Drug reimportation is an attractive idea until you think it though. Importing drugs from abroad would seem to make sense in a global economy. Proponents point to the fact that the United States pays the highest price for drugs of any developed country. U.S. prices are far more than developing countries pay. Opponents correctly point out what you’re importing is other countries’ price controls.
A man came into the Denver VA hospital complaining of a painful hernia near his stomach. His doctor knew he needed surgery immediately but another doctor had ordered a chest-ray, which is standard practice. The X-ray revealed a shadow, possibly a mass (cancer) or more likely a harmless cluster of blood vessels. A follow-up CT scan showed his lung was fine but found something suspicious on his adrenal gland. A second CT scan cleared his adrenal gland but by this time two months had gone by. It would be another four months due to scheduling conflicts before the man finally got his surgery. This “cascade of care” is what results when one test is ambiguous resulting in additional tests that ultimately find nothing was wrong in the first place. These unnecessary tests and procedures are what medical research refers to as “low-value care.” There are no clinical benefits from low-value services and potential for harm.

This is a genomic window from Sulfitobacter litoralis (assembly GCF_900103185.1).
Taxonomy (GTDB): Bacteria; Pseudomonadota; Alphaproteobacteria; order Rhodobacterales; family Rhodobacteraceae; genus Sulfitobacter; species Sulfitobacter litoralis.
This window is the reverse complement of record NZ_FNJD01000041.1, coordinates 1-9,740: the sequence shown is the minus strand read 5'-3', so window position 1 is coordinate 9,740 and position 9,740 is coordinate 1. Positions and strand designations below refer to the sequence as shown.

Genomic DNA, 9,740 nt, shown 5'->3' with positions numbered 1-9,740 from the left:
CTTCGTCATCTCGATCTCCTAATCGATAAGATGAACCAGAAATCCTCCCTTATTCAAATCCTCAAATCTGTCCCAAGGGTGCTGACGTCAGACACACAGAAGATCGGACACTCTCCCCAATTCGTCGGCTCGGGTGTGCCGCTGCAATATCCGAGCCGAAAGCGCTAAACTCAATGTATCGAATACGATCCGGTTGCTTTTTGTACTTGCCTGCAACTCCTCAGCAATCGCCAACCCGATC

- CMS wants to collect a wide variety of personal data from patients in order to create more precise categorizations of patients along race, gender, and other demographic lines.
- CMS wants hospitals to report confidential patient information to highlight potential gaps in care between groups of patients. By labeling these differences as disparities, CMS could use this information to reward or punish certain healthcare facilities.
- The proposed rule would distract medical professionals from providing care to patients and instead saddle them with a new mandate focused on politicized and non-medical issues.
Swedish students under the age of 16 didn’t miss a single day of school to COVID closure and were never masked. According to this study:
- No COVID-19 related learning loss in reading in Swedish primary school students.
- The proportion of students with weak reading skills did not increase during the pandemic.
- Students from disadvantaged socio-economic backgrounds were not especially affected.
HT: Committee to Unleash Prosperity